Krista has visited the blog before and she was one of the first people I thought of when planning this week. Today, she's talking about effects that reading a book can have, especially when it's a book that someone doesn't want you to read.
Krista writes speculative fiction ranging from historical fantasy to science fiction, lives in Canada where she's slave to a pride of house cats, dreads selling shoes, and and has a history degree that she's finally putting to use with a forthcoming non-fiction reference book for authors.
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When I was a teenager, I read everything and anything I could get my hands on. My parents weren't readers and didn't know most of what I was reading. I'm grateful for that, as they would have been the types to ban books if they'd known what I was reading. In fact, I often think I wouldn't have become a writer if it wasn't for the incredible range of books I'd had exposure to as a kid.
I just did a look at the banned list. Many of the books I have fond memories about are in fact challenged or banned books in many American schools. I don't know if those bans and challenges came up here to Canada, too, but it still saddens me knowing that kids are missing out on some of my favourite memories from books.
In my Grade 11 literature class, we had a number of boys who hated reading, who hated literature, and who had no interest in learning. Then, we got to "Lord of the Flies". I will remember this one boy who stuttered and struggled to read aloud anytime he was called volunteering to read lines from the novel. Other boys volunteered to read different characters. A book that some people deemed "offensive" transformed a class of underachieving and disinterested minds into a class of learning and discussion.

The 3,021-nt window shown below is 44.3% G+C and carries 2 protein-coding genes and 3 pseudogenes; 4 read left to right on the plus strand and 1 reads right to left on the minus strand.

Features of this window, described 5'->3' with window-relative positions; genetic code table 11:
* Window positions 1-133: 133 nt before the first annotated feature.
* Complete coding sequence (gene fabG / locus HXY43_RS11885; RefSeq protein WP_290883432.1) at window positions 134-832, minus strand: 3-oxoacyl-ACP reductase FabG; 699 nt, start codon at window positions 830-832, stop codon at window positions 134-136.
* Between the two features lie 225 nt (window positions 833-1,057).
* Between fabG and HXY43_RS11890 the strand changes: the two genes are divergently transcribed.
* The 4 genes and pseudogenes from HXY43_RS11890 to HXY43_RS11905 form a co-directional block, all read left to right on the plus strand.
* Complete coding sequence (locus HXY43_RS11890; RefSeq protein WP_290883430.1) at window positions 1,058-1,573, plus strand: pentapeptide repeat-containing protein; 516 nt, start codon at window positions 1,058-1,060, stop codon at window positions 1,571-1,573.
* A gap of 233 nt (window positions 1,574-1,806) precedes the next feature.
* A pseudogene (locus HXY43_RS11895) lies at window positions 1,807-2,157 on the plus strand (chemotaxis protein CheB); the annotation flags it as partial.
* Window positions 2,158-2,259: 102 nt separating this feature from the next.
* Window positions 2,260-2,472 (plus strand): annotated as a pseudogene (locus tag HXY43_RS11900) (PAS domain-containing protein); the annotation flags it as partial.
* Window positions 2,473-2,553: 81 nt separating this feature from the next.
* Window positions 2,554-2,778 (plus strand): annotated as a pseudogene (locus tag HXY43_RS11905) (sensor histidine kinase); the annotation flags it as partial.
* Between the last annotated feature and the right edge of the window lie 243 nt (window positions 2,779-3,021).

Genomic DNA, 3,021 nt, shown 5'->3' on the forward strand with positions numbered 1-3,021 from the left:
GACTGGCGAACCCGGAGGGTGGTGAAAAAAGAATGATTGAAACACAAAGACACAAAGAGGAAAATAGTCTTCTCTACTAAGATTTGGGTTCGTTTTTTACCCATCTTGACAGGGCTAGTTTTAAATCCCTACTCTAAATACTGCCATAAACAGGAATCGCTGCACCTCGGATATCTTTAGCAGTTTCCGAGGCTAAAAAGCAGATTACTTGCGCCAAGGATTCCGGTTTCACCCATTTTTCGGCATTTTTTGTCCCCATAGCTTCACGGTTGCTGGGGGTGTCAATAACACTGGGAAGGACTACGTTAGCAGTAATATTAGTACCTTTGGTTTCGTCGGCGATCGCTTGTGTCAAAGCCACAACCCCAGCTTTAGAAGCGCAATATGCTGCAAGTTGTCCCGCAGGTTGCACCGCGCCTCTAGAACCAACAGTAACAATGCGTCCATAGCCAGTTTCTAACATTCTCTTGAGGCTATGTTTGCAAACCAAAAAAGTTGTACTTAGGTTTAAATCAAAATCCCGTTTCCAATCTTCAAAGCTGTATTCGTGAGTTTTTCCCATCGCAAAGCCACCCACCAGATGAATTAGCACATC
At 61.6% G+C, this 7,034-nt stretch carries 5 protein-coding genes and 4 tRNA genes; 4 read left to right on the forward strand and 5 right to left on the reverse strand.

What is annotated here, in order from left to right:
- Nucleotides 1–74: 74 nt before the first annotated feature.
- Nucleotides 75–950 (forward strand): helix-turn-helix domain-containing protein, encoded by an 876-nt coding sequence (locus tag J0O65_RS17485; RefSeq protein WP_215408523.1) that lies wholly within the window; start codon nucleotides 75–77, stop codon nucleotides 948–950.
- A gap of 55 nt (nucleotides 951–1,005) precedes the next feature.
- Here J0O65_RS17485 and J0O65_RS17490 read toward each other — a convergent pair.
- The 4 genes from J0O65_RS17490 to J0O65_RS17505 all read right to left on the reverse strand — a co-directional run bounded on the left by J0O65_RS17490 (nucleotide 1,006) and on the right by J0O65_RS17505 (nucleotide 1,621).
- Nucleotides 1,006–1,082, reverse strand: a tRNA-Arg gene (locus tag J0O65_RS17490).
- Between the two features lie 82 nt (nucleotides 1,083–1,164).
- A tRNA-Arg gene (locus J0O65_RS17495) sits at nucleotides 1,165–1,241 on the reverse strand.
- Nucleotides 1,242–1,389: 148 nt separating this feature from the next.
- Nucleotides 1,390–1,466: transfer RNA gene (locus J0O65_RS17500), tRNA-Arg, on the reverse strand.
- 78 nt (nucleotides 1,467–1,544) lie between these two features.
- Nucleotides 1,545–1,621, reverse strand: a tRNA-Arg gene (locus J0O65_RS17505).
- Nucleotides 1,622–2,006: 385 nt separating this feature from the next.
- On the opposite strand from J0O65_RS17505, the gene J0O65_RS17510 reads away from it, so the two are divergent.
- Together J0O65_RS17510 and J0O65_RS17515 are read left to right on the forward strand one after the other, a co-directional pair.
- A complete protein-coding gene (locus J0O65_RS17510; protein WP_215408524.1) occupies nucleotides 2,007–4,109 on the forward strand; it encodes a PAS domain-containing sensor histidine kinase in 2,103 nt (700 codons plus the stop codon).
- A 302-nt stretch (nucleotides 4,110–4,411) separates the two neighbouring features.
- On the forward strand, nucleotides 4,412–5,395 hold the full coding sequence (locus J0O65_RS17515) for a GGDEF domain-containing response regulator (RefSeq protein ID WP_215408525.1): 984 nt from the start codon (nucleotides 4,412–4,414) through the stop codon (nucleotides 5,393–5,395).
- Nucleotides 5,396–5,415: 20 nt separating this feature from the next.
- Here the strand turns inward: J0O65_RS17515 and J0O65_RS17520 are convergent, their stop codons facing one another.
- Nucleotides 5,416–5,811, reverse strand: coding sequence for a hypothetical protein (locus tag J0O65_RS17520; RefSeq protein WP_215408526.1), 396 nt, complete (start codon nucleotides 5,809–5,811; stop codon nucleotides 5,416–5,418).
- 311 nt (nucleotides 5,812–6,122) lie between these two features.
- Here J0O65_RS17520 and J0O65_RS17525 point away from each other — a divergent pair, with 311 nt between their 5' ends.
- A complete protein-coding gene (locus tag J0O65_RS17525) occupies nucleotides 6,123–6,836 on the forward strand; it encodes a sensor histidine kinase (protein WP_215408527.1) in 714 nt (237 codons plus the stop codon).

We also read "Animal Farm" that year. For some reason, it appealed more to the girls of the class. I remember one particular girl (who'd failed English lit the previous year) crying in class over the horse. Crying over a book. What more could you ask for in a person who hated reading?
One of the boys smuggled in a copy of "Satanic Verses" because we wanted to know what all the fuss was about. I don't think I got to read more than a page because everyone wanted a piece of it.
I have seen books transform and brighten minds more than any other one single event, activity, or item. Every time I hear about a banned or challenged book, I think about those people in my class and wonder how, without those books, they might have gone their entire lives thinking there wasn't even one book that they liked.